Bryan Milling, senior director of programs with Oobe, explains, “Hendrick Automotive Group is very professional and team-oriented. With uniforms for an automotive company, you want to have something that is easily recognized; they wanted that identification with class and professionalism. That was a good fit for Oobe. Operating in a professional environment, they lacked that uniform consistency and decided to move toward that.”

oobe4Oobe doesn’t describe its relationship with Hendrick as a uniform program but a custom-branded apparel program. Challenges included geography and the diversity of manufacturers which they represent – from Chevrolet, Fiat, or BMW to many other brands. Hendrick wanted a class of professionalism combined with ease of fabric usage.

“This is a custom-branded collection in which everything is unique; we don’t have any stock items in this collection either,” Milling says. “For example all the shirts have a Hendricks collection label and are high end as well as very custom. They really wanted the apparel to drive their brand. As with BMW, we’ve created a custom website so that employees can go online and view the collection, ordering pieces from the collection critical to their dealership. We are currently rolling things out to 83 dealerships across the country as well as traveling to all the locations and assisting with the fitting and ordering for the collection.”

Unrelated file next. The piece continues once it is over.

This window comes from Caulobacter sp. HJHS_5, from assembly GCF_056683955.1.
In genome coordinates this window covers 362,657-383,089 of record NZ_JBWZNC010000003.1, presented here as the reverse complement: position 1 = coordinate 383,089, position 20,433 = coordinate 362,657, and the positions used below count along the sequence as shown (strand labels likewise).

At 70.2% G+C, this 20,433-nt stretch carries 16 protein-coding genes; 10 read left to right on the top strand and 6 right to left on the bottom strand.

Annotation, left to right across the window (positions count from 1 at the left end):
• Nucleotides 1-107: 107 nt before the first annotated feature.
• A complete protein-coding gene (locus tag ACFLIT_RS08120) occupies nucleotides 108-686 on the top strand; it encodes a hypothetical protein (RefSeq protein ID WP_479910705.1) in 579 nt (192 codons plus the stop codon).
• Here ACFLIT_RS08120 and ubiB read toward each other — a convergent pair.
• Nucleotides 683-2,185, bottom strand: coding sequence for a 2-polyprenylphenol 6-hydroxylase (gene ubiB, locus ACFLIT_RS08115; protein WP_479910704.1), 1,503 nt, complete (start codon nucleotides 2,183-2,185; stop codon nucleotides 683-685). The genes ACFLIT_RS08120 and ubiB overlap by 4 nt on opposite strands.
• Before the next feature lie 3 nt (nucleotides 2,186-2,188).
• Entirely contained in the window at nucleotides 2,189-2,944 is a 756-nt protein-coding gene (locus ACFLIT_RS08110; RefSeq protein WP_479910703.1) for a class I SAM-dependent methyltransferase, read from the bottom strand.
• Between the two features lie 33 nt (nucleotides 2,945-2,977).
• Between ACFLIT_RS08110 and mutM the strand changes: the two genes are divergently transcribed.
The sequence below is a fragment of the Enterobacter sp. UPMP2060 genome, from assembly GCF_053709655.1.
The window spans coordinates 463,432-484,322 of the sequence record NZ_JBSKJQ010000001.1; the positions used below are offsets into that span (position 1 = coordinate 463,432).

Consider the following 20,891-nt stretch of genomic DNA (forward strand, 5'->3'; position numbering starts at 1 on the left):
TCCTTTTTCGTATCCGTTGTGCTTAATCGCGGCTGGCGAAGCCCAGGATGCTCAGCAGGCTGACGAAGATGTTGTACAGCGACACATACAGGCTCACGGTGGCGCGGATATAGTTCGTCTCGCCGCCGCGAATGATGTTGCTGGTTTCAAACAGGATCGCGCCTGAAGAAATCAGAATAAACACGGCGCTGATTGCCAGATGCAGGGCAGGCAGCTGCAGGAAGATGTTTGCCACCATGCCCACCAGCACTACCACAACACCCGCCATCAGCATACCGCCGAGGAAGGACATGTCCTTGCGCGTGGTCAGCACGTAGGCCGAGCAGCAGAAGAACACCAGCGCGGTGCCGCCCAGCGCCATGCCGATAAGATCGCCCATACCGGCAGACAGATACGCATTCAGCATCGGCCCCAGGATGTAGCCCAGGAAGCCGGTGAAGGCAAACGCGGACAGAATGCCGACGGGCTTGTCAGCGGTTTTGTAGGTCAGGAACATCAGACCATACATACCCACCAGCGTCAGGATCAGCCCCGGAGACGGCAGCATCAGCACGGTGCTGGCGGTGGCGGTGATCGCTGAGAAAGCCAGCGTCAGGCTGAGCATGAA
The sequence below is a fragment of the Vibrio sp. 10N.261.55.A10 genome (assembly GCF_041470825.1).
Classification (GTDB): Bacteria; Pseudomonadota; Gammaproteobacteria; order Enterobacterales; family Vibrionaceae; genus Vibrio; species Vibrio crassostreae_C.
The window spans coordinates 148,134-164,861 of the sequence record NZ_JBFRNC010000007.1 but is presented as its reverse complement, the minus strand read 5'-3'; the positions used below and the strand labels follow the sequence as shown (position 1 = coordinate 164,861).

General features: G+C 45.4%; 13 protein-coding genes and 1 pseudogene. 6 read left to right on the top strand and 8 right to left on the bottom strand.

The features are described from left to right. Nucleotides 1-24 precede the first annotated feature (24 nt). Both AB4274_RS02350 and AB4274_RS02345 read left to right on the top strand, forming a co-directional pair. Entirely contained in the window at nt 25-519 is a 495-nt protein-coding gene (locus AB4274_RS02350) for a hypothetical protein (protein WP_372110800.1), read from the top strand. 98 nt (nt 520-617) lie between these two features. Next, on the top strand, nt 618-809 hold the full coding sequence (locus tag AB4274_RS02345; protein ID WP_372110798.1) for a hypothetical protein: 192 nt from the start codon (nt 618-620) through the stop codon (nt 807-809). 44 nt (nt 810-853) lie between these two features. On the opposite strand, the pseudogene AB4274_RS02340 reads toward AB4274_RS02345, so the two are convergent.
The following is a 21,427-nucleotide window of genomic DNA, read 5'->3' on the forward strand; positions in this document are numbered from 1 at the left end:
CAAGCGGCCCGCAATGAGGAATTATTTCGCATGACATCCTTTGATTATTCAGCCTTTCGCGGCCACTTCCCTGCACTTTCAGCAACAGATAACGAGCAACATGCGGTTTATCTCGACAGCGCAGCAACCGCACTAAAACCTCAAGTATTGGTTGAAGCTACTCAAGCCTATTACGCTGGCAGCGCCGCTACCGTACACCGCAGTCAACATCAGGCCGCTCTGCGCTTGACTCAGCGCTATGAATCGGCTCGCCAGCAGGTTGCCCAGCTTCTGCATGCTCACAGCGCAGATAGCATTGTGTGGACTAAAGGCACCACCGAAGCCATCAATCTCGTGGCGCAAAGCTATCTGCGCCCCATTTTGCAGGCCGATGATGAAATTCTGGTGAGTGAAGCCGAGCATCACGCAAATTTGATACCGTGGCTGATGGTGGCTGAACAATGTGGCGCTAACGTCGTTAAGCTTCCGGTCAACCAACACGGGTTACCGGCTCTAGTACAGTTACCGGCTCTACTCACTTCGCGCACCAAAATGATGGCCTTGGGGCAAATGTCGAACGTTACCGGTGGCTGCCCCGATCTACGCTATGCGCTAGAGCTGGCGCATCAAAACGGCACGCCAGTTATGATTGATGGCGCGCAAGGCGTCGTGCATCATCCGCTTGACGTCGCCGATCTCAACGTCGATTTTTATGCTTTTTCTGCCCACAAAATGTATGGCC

Oobe prides itself on the custom aspect of all its client programs There is no shelf full of shirts waiting for a company label to be sewn on. Instead, Oobe created exactly what the customer wants and is backing it up with customer service and program management.

“Krispy Kreme – along with the other two companies – was a great fit for our company, based on both company’s cultures,” adds Ulmer.

Oobe Inc.
201 Riverplace, Suite 301
Greenville, SC 29601